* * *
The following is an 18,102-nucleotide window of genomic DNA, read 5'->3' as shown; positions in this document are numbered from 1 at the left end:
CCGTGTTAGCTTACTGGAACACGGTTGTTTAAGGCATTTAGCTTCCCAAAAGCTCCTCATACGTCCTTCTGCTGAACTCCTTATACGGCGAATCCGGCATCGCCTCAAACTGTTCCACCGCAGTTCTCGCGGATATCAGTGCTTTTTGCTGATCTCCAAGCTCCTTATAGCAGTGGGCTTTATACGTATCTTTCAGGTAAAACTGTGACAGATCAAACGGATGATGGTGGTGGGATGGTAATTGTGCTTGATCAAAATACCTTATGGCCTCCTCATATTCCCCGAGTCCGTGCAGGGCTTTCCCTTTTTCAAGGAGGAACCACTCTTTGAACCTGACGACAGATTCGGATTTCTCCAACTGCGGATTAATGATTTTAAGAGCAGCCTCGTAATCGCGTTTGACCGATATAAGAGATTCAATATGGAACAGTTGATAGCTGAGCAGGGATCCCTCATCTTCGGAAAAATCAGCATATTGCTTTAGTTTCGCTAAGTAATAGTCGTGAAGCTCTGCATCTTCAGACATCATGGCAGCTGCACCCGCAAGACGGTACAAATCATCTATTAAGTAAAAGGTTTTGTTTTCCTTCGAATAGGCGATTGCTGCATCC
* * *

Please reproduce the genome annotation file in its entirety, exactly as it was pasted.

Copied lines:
The following is an 18,102-nucleotide window of genomic DNA, read 5'->3' as shown; positions in this document are numbered from 1 at the left end:
CCGTGTTAGCTTACTGGAACACGGTTGTTTAAGGCATTTAGCTTCCCAAAAGCTCCTCATACGTCCTTCTGCTGAACTCCTTATACGGCGAATCCGGCATCGCCTCAAACTGTTCCACCGCAGTTCTCGCGGATATCAGTGCTTTTTGCTGATCTCCAAGCTCCTTATAGCAGTGGGCTTTATACGTATCTTTCAGGTAAAACTGTGACAGATCAAACGGATGATGGTGGTGGGATGGTAATTGTGCTTGATCAAAATACCTTATGGCCTCCTCATATTCCCCGAGTCCGTGCAGGGCTTTCCCTTTTTCAAGGAGGAACCACTCTTTGAACCTGACGACAGATTCGGATTTCTCCAACTGCGGATTAATGATTTTAAGAGCAGCCTCGTAATCGCGTTTGACCGATATAAGAGATTCAATATGGAACAGTTGATAGCTGAGCAGGGATCCCTCATCTTCGGAAAAATCAGCATATTGCTTTAGTTTCGCTAAGTAATAGTCGTGAAGCTCTGCATCTTCAGACATCATGGCAGCTGCACCCGCAAGACGGTACAAATCATCTATTAAGTAAAAGGTTTTGTTTTCCTTCGAATAGGCGATTGCTGCATCC